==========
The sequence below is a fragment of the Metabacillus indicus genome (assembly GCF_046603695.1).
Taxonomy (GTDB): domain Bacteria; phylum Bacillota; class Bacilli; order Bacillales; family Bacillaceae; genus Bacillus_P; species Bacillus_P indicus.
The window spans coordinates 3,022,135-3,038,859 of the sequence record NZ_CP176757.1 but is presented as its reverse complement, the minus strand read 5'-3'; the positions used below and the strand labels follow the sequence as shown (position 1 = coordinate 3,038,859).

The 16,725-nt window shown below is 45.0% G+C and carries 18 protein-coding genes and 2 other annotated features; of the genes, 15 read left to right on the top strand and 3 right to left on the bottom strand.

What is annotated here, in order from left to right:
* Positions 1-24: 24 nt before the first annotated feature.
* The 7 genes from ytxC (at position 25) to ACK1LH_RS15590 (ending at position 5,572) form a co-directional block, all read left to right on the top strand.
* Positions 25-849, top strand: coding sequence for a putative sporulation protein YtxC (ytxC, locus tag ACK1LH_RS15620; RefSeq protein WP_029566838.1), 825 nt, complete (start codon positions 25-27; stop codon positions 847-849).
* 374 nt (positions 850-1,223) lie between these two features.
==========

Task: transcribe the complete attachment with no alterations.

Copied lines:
The sequence below is a fragment of the Metabacillus indicus genome (assembly GCF_046603695.1).
Taxonomy (GTDB): domain Bacteria; phylum Bacillota; class Bacilli; order Bacillales; family Bacillaceae; genus Bacillus_P; species Bacillus_P indicus.
The window spans coordinates 3,022,135-3,038,859 of the sequence record NZ_CP176757.1 but is presented as its reverse complement, the minus strand read 5'-3'; the positions used below and the strand labels follow the sequence as shown (position 1 = coordinate 3,038,859).

The 16,725-nt window shown below is 45.0% G+C and carries 18 protein-coding genes and 2 other annotated features; of the genes, 15 read left to right on the top strand and 3 right to left on the bottom strand.

What is annotated here, in order from left to right:
* Positions 1-24: 24 nt before the first annotated feature.
* The 7 genes from ytxC (at position 25) to ACK1LH_RS15590 (ending at position 5,572) form a co-directional block, all read left to right on the top strand.
* Positions 25-849, top strand: coding sequence for a putative sporulation protein YtxC (ytxC, locus tag ACK1LH_RS15620; RefSeq protein WP_029566838.1), 825 nt, complete (start codon positions 25-27; stop codon positions 847-849).
* 374 nt (positions 850-1,223) lie between these two features.